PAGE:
Founded by Richard Gray in 1973, World College West (WCW) is the seed that eventually grew to become Presidio Graduate School. World College West closed in 1992, but the spirit of WCW lives on in Dick Gray’s successor institution Presidio World College founded in 1993, which was renamed Presidio Graduate School (PGS) in 2003.
While PGS’s setting and educational level are new, its vision, values, and philosophy are based largely on the experience of WCW, an accredited work-study, world-study liberal arts college founded in 1973 and operated on its 194-acre environmentally designed campus in Marin County until 1992. Its experiential learning philosophy was based on the premise that only disciplined reflection on experience leads to learning that lasts. Seminar-size classes, work experience, and a year’s study in a non-Western culture such as China, Mexico, Russia, or Nepal were part of that experience.
At Presidio Graduate School, students are educated and inspired to be a new generation of skilled, visionary, and enterprising leaders transforming business and public policy and creating a more just, prosperous, and sustainable world. PGS activates students and professionals across a range of disciplines, industries, and sectors to bridge the gap between commerce and the common good.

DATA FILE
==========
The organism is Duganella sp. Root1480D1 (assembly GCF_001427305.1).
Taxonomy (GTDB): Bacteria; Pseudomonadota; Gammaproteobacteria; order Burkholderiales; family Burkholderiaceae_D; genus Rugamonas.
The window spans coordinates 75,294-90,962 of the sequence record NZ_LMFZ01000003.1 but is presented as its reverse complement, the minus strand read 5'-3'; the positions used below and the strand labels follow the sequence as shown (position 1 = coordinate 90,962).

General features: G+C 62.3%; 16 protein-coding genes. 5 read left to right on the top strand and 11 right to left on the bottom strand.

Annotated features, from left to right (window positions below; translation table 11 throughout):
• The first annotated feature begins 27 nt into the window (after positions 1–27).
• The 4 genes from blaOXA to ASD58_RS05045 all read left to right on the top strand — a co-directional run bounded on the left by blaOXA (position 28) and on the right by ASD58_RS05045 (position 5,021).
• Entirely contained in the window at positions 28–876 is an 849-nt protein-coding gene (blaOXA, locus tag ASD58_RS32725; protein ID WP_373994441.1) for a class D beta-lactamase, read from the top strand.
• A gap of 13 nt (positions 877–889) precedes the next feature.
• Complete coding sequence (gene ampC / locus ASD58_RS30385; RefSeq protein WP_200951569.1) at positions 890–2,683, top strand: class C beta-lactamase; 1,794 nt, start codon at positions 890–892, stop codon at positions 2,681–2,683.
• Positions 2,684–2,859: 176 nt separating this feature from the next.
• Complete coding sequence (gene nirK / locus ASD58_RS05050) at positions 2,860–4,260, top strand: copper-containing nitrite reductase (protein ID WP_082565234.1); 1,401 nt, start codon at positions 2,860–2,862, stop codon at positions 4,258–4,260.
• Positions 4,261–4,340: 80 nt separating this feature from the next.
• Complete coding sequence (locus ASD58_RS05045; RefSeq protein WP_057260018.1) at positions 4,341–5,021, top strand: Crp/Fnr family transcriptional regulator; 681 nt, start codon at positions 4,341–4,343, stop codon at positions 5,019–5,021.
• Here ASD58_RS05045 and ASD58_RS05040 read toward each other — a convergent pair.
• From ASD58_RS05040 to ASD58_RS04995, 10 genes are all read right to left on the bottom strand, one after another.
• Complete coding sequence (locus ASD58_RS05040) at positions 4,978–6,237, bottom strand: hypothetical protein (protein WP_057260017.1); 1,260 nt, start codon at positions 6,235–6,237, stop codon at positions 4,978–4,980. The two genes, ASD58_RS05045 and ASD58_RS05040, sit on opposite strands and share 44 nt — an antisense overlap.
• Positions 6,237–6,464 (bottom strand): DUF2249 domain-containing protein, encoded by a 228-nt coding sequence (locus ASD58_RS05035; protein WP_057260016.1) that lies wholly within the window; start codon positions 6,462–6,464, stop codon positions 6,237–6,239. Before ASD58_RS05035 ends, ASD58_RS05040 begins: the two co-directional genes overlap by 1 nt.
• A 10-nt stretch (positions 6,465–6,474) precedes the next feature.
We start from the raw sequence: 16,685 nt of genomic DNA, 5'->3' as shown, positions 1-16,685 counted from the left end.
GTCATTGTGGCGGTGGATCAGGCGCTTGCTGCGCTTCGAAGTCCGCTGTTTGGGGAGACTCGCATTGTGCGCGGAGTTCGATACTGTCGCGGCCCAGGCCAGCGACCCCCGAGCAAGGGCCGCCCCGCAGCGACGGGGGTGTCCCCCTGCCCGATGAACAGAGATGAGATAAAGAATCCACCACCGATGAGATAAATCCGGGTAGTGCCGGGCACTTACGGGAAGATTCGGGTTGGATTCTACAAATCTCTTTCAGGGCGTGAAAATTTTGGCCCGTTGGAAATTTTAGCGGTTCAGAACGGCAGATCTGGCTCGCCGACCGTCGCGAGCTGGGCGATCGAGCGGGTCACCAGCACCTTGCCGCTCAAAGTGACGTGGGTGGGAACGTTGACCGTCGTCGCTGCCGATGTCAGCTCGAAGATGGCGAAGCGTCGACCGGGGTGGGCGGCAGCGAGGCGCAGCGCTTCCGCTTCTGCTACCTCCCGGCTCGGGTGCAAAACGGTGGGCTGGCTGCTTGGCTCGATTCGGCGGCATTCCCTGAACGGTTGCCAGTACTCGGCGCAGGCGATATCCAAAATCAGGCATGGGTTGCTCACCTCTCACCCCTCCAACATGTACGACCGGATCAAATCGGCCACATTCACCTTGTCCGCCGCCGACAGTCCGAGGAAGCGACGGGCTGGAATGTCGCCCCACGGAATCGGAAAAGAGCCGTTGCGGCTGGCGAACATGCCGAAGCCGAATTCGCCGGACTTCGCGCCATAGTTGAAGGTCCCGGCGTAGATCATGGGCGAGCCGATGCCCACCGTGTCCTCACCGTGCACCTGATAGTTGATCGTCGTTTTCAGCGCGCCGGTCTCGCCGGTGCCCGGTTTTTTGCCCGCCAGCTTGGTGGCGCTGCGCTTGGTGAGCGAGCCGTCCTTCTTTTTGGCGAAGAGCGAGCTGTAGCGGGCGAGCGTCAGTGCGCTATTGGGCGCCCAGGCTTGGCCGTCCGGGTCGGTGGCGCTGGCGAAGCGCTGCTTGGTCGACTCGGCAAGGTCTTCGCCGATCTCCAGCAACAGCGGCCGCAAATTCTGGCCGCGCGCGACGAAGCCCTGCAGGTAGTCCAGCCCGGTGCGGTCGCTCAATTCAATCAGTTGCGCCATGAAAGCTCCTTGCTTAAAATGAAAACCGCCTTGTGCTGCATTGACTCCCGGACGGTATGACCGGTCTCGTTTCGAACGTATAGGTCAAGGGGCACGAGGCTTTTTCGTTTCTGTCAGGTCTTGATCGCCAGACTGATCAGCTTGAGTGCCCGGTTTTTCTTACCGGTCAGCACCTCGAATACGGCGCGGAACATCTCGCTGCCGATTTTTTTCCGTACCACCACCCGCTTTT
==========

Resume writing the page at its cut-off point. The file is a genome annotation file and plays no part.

In 1996, soon after the Presidio of San Francisco, a 200-year-old military post adjoining the Golden Gate Bridge, was converted to an urban National Park, the School established its presence in this 1,490-acre natural setting in one of the nation’s most attractive cities.
For several years, PGS offered non-degree courses and seminars in a program known as Sustainable Later-Life Design, focusing on areas contributing to an integrated, sustainable second half of life: Purposeful Work, Physical Well-Being, Economic Security, Spiritual Grounding, Meaningful Relationships, and Commitment to the Community. PGS also worked collaboratively with AARP and developed programs co-sponsored by Elderhostel, which was seeking ways to serve younger, midlife adults. But the Presidio board and administration were especially interested in developing sustainability-oriented degree programs.
So, in 1999, the School signed a contract with Vermont’s Goddard College for PGS to develop and pilot-test, during the 2000-01 academic year, a B.A.-completion program known as S E E D (Sustainable, Ethical, Enterprise Design).
Market research and focus groups revealed, however, that the major interest in sustainability-related higher education was from a different demographic group, men and women in their thirties and beyond seeking an MBA degree which integrates concerns for the sustainability of “People, Planet, and Profit.”
In 2002, therefore, the school signed an affiliation agreement with accredited Alliant International University to conduct an MBA program with a concentration in Sustainable Management.
PGS has earned its own independent accreditation and acquired Pinchot University, formerly Bainbridge Graduate Institute (BGI). The school now offers two MBA, MPA, Dual Degree, and certificate programs in San Francisco and Seattle. Unlike schools which offer individual courses or programs in the social, financial and environmental dimensions of business and public policy, PGS integrates all three of these dimensions to decision-making in every single course.